— Chimes of Mission Bells • Maria Antonia Field

... Man in the Moon, consisting of Essays and Critiques." London, 1804. Of no value. After shining feebly like a rushlight for about two months, it went out in smoke. ...
— Moon Lore • Timothy Harley

... senses were full awake. A shriek rang in my ears. The room was filled suddenly with a blaze of light. There was the sound of pistol shots—one, two; and a haze of white smoke in the room. When my waking eyes regained their power, I could have shrieked with horror myself at ...
— The Jewel of Seven Stars • Bram Stoker

... his I do remember well: Yet when I saw it last it was besmeared As black as Vulcan in the smoke of war: A bawbling vessel was he captain of, For shallow draught and bulk unprizable; With which such scathful grapple did he make With the most noble bottom of our fleet That very envy and the tongue of los Cried fame and honour on ...
— Twelfth Night; or, What You Will • William Shakespeare [Collins edition]

... again, and suddenly a huge explosive dropped close where the men stood. A moment later, a great mass of stuff went up, forming a tremendous mushroom-shaped body of earth. When it subsided, a curly cloud of smoke filled the air. I was sick and bewildered by what I had passed through, and could scarcely realize the purport of what I had just seen. But presently I saw a man digging, digging, as if for ...
— "The Pomp of Yesterday" • Joseph Hocking

... them, it will be observed that those portions of ordinary knowledge which are identical in character with scientific knowledge, comprehend only such combinations of phenomena as are directly cognisable by the senses, and are of simple, invariable nature. That the smoke from a fire which she is lighting will ascend, and that the fire will presently boil water, are previsions which the servant-girl makes equally well with the most learned physicist; they are equally certain, equally exact with his; but they are previsions concerning phenomena ...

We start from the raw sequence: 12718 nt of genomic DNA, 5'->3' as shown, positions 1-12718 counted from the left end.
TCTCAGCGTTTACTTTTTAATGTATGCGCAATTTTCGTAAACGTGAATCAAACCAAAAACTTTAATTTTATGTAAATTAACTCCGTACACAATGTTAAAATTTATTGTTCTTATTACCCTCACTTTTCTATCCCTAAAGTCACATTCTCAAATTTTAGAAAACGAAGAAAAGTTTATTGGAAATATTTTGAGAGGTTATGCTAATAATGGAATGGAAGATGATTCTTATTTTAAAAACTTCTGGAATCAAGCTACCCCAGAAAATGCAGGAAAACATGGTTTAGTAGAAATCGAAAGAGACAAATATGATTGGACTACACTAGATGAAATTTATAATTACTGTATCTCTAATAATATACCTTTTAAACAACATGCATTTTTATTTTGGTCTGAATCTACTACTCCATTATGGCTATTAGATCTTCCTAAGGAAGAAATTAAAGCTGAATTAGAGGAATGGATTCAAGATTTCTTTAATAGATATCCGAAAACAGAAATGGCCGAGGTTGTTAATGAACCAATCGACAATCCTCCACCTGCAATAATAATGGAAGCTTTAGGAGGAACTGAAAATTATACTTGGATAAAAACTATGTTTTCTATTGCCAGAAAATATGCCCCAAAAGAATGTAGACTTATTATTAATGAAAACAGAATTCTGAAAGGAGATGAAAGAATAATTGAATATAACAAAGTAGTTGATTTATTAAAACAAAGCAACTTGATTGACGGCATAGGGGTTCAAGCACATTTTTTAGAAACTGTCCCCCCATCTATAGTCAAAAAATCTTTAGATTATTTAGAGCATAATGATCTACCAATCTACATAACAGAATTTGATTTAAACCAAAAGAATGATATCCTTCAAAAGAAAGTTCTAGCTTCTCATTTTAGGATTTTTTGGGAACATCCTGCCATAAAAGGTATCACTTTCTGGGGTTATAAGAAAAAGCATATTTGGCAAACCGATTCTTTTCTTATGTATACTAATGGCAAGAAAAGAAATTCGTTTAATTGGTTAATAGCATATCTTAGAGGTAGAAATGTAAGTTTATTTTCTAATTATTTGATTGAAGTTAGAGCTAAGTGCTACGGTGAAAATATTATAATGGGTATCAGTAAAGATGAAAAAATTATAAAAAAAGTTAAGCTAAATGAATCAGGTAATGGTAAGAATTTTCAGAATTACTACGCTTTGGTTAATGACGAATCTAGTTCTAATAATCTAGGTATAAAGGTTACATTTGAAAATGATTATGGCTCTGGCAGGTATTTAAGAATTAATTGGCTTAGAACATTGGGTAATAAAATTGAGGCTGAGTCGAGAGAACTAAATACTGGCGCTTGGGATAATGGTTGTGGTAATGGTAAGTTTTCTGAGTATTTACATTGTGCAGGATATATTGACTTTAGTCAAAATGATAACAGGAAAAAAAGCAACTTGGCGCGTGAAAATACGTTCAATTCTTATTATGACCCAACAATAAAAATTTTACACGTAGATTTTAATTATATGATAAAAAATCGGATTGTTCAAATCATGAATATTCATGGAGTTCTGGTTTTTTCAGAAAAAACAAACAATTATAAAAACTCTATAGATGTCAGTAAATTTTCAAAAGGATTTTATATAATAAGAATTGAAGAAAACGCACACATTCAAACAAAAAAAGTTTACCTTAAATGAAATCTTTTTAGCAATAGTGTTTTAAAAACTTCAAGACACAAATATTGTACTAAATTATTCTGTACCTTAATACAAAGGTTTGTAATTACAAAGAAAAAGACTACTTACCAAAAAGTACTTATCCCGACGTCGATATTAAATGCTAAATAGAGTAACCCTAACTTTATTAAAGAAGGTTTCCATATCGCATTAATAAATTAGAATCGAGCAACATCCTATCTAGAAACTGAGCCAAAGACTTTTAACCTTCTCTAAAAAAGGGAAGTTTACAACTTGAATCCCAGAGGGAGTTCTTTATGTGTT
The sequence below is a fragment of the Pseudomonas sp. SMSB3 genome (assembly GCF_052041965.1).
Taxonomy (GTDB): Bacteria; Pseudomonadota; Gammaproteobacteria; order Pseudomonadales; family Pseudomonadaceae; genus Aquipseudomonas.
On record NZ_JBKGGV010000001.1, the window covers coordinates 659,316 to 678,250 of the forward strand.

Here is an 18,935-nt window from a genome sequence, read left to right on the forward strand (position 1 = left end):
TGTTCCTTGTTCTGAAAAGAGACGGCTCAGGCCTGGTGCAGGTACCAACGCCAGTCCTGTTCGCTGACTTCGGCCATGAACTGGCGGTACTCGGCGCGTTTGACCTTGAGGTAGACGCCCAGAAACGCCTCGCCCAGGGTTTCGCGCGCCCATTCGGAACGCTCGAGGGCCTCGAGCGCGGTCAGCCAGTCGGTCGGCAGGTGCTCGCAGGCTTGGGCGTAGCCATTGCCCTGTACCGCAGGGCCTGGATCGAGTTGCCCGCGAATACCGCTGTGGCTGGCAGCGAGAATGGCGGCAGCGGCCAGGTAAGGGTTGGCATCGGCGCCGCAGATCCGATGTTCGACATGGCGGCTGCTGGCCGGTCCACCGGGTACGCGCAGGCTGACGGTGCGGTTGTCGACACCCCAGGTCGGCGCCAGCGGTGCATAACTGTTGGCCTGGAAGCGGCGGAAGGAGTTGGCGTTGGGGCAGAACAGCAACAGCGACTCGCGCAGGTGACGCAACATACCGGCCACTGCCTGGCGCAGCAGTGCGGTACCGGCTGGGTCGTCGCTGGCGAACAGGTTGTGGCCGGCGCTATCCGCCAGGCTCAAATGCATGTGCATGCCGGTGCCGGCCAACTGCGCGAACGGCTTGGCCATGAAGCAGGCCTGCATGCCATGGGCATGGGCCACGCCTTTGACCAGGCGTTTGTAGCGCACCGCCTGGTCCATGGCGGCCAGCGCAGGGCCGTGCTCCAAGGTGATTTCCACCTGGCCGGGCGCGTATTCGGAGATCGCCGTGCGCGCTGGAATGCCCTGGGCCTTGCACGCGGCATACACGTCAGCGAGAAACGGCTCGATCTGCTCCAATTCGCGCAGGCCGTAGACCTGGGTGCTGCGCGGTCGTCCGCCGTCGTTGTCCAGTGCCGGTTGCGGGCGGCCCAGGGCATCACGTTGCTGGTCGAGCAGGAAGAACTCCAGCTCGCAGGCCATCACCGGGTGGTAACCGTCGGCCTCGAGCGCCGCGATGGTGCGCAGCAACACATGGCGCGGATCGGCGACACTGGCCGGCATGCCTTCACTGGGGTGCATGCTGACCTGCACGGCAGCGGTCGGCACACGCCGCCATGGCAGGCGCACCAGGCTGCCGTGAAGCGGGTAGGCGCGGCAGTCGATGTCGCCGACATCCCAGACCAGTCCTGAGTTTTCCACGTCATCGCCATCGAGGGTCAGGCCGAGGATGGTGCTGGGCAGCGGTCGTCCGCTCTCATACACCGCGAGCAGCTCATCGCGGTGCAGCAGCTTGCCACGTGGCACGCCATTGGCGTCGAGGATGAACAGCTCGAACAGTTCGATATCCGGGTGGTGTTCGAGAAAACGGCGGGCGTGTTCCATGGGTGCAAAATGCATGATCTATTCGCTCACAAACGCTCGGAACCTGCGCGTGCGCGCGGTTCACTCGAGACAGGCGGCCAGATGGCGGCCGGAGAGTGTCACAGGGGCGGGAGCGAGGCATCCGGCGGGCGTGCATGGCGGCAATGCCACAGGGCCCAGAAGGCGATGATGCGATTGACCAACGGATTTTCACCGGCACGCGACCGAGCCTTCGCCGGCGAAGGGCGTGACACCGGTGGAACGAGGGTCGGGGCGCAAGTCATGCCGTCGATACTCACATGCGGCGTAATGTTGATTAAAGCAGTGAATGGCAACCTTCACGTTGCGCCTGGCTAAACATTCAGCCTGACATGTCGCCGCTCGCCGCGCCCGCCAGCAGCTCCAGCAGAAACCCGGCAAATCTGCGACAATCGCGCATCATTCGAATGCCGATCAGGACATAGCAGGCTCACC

— Essays on Education and Kindred Subjects - Everyman's Library • Herbert Spencer

... than of a modern general. To the ideal commander of to-day, watching the fight at a distance, calmly weighing its course, undisturbed except by distant random shots, it is strange to compare Ney staggering through the gate of Konigsberg all covered with blood; smoke and snow, musket in hand, announcing himself as the rear-guard of France, or appearing, a second Achilles, on the ramparts of Smolensko to encourage the yielding troops on the glacis, or amidst the flying troops at Waterloo, with uncovered head ...
— Memoirs of Napoleon Bonaparte, Complete • Louis Antoine Fauvelet de Bourrienne

... JELLACHICH, GENERALS RIESC, BIBERBACH, and other field officers discovered, seated at a table with a map spread out before them. A wood fire blazes between tall andirons in a yawning fireplace. At every more than usually boisterous gust of wind the smoke ...